What It’s Like to be in a Sandstorm in Egypt

April is the time of year when Egypt is most likely to experience khamaseen (sandstorms), but sandstorms can arrive during other parts of the year as well.  I’ve personally experienced these storms on 3 different visits to Egypt over the years, and in 2018 I “enjoyed” the bonus of experiencing two sandstorms in a single visit! Lucky me! My sandstorm adventures occurred on:

  • April 14, 2009 in Cairo
  • February 11, 2015 in Cairo
  • April 30, 2018 in Luxor
  • May 7, 2018 in Aswan

What a Khamaseen Is

The word khamaseen is the Arabic word for the number 50. It is also used to refer to strong winds that blow sand, which are most likely to appear in a 50-day period in the spring between mid-March and mid-May.

Wind speed typically exceeds 25 miles per hour (40 kilometers per hour), and can be as high as 85 miles per hour (140 kilometers per hour), which is about the same as the wind speeds in a Category 1 hurricane. The storm can last for several hours, or even a couple of days.  The one I experienced in 2015 was a 2-day event, whereas the one I experienced in 2018 lasted only a couple of hours.

A khamaseen stirs up walls of dust and sand, filling the air with grit.  It’s fascinating to watch one approach, because it looks like a wall of sand heading your way.

What It’s Like to be in a Sandstorm

Jewel took both of these photos from the same window in Giza on February 11, 2015.

In many ways, a sandstorm reminds me of a blizzard, except that instead of being cold and snowy, it’s hot and sandy.

  • Both can snarl traffic due to problems with visibility.
      • Note the above photos I took of the pyramids and Sphinx. They show what the view from my hotel window looked like at two different times on February 11, 2015 – one before the sandstorm arrived, and the other during the storm.
      • Sometimes, rural roads close until visibility improves.
    • Both can create unsafe conditions that affect transportation.
      • When the khamaseen struck Luxor in April 2018, it stirred up choppy waters on the Nile river, causing ferries to suspend service until the water calmed.
      • Often, airlines will delay or cancel flights when a sandstorm arrives, due to the high winds and poor visibility.
    • Both cause businesses and schools to close early.  Our original plan for February 11, 2015  was to tour two museums.  Both museums hurried us through. They were eager to close so their employees could go home.
    • Both can produce howling high winds that last for several hours. The February 2015 sandstorm lasted 2 days, while the others I experienced lasted a few hours.
    • The strong winds can cause power outages.  That happened at our hotel in Luxor in 2018.

    Coping with a Sandstorm

    Photo of Jewel coping with a sandstorm.

    It’s a very bad idea to wear contact lenses during a sandstorm. The grit gets under the lenses and hurts.  Glasses are much more comfortable, and they offer the bonus of protecting the eyes somewhat against the blowing sand.  People who don’t need prescription lenses can wear either goggles or sunglasses for this purpose.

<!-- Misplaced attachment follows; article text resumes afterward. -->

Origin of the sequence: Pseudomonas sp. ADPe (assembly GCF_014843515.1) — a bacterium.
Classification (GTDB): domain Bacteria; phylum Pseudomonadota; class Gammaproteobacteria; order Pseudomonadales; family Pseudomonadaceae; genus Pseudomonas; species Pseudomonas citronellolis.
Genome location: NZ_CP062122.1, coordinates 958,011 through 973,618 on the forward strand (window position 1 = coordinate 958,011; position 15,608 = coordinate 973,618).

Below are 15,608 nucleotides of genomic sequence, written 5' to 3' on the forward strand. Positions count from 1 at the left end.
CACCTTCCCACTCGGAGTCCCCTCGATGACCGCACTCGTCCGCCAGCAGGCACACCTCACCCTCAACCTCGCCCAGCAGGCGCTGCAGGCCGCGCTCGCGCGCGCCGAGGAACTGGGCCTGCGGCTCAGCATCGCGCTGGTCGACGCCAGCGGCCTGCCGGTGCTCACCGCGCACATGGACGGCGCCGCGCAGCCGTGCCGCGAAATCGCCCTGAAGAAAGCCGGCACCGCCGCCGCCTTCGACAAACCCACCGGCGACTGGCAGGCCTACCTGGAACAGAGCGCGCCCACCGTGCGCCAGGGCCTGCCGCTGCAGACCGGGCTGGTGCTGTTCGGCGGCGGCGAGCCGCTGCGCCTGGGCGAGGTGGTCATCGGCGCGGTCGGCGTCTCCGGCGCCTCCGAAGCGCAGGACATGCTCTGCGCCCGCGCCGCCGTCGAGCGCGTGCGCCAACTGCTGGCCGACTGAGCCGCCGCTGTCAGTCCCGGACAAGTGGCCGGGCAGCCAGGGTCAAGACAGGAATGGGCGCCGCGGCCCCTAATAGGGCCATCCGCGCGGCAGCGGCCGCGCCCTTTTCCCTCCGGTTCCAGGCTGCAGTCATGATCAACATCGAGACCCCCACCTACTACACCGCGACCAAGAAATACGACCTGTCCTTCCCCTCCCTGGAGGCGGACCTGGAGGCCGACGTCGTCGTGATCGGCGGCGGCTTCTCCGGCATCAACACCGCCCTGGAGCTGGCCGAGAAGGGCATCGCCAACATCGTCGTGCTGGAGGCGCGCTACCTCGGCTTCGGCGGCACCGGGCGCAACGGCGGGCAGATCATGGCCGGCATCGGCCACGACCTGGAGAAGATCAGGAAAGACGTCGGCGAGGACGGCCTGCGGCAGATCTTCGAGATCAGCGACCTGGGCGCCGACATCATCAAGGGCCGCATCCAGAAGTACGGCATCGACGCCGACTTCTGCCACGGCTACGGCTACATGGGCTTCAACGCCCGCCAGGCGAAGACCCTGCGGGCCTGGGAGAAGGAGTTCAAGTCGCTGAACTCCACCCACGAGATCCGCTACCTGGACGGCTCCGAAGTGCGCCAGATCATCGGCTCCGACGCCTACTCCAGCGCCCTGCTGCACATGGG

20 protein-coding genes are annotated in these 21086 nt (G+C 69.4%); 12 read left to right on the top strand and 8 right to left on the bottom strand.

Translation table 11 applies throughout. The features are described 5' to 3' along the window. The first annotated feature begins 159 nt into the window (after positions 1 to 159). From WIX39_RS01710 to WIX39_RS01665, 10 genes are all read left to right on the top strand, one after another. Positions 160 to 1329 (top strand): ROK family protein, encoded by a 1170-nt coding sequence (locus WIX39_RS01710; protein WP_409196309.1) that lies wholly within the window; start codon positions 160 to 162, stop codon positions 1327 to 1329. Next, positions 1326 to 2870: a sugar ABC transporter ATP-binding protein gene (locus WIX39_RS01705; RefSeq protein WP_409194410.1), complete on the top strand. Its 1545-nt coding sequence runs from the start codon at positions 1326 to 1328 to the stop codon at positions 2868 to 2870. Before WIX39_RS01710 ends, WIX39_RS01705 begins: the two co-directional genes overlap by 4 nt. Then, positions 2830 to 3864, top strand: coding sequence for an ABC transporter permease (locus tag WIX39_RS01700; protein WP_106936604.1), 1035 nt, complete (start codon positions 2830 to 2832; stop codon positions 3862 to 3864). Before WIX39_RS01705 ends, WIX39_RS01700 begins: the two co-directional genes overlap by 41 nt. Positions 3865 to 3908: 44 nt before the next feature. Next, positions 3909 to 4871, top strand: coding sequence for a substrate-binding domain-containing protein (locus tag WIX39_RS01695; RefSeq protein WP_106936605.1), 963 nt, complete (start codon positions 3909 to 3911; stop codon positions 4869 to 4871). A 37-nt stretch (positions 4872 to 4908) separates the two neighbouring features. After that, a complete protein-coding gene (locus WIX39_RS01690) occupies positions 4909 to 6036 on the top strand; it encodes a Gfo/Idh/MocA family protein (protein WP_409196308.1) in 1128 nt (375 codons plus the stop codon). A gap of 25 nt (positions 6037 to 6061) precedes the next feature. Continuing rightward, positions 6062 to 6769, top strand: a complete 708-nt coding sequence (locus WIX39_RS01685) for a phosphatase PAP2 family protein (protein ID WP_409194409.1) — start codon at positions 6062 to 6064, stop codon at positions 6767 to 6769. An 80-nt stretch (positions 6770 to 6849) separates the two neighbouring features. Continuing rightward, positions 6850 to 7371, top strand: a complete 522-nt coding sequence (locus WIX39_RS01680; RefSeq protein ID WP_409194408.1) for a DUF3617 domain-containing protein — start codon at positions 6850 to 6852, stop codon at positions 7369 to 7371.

The blowing sand irritates breathing passages, which can lead to allergies, asthma, or catching a cold. I think nearly every person in our group caught a cold after the 2015 sandstorm.  Egyptians will typically wrap a scarf to cover the nose and mouth.  Some even wear a mask over the nose and mouth for further protection.  In this 2015 photo, I’m doing both, with the scarf hiding the mask.

    If planning any kind of travel, it’s best to check whether the activities you want to do are still available, whether transportation is still running, and whether delays are expected.

    Closing Thoughts

    After experiencing several sandstorms in Egypt, I have to admit they’re not particularly pleasant.  However, I don’t worry about the possibility of being in one, and I’m willing to come to Egypt during the khamaseen season.  It’s interesting to take a step back and notice how people who live with this weather deal with it.  There’s always a story to tell if you look for it.

 

Thunderstorms in Egypt!

Rain is rare in Egypt, because of its location in the Sahara desert.  In my previous visits to Egypt, the “rain” I experienced was similar to what we might call “sprinkling” in my home in the U.S., and it lasted only a short time.  The average rainfall in Cairo for April is 1/4 inch (7 mm) in the entire month.

So, imagine my surprise when we experienced two days of genuine thunderstorms with heavy rain on April 24 and 25, 2018 while I was in Cairo! And then, a week later, a miniature thunderstorm came to Luxor on May 1!

Egypt receives rain so rarely that a major rainfall is a big event.  Here are some of the consequences that happened in Cairo’s 2-day storm:

  • There are no storm drains, so streets quickly became flooded.
  • Cars stalled when the flood waters overwhelmed them.
  • People didn’t know how to drive on the rain-slick roads.
  • Building roofs leaked, because they normally don’t need to be watertight. I was eating supper at Felfela restaurant with rain dripping on my head! But it was okay, because I was enjoying the sound of the storm.
  • Events were canceled due to rain leaking through roofs.  For example, the Balloon Theater canceled a performance by the Kowmiyya dance company one evening due to rain.